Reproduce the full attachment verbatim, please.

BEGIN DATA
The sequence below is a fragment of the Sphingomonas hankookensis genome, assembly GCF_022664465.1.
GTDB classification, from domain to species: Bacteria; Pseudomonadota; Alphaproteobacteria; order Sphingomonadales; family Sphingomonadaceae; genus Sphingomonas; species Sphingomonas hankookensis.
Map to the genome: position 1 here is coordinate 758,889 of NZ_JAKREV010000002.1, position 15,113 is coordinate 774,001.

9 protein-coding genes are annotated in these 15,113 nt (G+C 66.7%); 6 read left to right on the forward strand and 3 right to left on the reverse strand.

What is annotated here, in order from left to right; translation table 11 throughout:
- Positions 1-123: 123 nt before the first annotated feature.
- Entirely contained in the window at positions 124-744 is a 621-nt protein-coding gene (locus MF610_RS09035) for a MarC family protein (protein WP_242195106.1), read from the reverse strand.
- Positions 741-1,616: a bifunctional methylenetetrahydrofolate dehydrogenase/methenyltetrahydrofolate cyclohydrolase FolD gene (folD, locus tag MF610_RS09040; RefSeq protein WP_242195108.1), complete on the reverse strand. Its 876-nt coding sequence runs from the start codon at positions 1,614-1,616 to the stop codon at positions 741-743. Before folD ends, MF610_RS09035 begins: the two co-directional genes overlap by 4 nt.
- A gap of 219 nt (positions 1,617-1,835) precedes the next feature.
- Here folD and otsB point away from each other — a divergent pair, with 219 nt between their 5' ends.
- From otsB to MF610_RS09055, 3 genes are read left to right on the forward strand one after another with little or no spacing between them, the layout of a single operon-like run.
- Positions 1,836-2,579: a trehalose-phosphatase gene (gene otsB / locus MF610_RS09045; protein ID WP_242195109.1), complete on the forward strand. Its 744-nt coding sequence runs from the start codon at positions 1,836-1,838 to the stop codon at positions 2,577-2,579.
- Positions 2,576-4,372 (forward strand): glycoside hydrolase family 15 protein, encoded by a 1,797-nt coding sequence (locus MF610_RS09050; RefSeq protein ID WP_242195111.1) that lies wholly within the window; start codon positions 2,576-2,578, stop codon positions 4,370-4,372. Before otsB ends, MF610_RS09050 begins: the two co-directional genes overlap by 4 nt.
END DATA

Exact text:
The sequence below is a fragment of the Sphingomonas hankookensis genome, assembly GCF_022664465.1.
GTDB classification, from domain to species: Bacteria; Pseudomonadota; Alphaproteobacteria; order Sphingomonadales; family Sphingomonadaceae; genus Sphingomonas; species Sphingomonas hankookensis.
Map to the genome: position 1 here is coordinate 758,889 of NZ_JAKREV010000002.1, position 15,113 is coordinate 774,001.

9 protein-coding genes are annotated in these 15,113 nt (G+C 66.7%); 6 read left to right on the forward strand and 3 right to left on the reverse strand.

What is annotated here, in order from left to right; translation table 11 throughout:
- Positions 1-123: 123 nt before the first annotated feature.
- Entirely contained in the window at positions 124-744 is a 621-nt protein-coding gene (locus MF610_RS09035) for a MarC family protein (protein WP_242195106.1), read from the reverse strand.
- Positions 741-1,616: a bifunctional methylenetetrahydrofolate dehydrogenase/methenyltetrahydrofolate cyclohydrolase FolD gene (folD, locus tag MF610_RS09040; RefSeq protein WP_242195108.1), complete on the reverse strand. Its 876-nt coding sequence runs from the start codon at positions 1,614-1,616 to the stop codon at positions 741-743. Before folD ends, MF610_RS09035 begins: the two co-directional genes overlap by 4 nt.
- A gap of 219 nt (positions 1,617-1,835) precedes the next feature.
- Here folD and otsB point away from each other — a divergent pair, with 219 nt between their 5' ends.
- From otsB to MF610_RS09055, 3 genes are read left to right on the forward strand one after another with little or no spacing between them, the layout of a single operon-like run.
- Positions 1,836-2,579: a trehalose-phosphatase gene (gene otsB / locus MF610_RS09045; protein ID WP_242195109.1), complete on the forward strand. Its 744-nt coding sequence runs from the start codon at positions 1,836-1,838 to the stop codon at positions 2,577-2,579.
- Positions 2,576-4,372 (forward strand): glycoside hydrolase family 15 protein, encoded by a 1,797-nt coding sequence (locus MF610_RS09050; RefSeq protein ID WP_242195111.1) that lies wholly within the window; start codon positions 2,576-2,578, stop codon positions 4,370-4,372. Before otsB ends, MF610_RS09050 begins: the two co-directional genes overlap by 4 nt.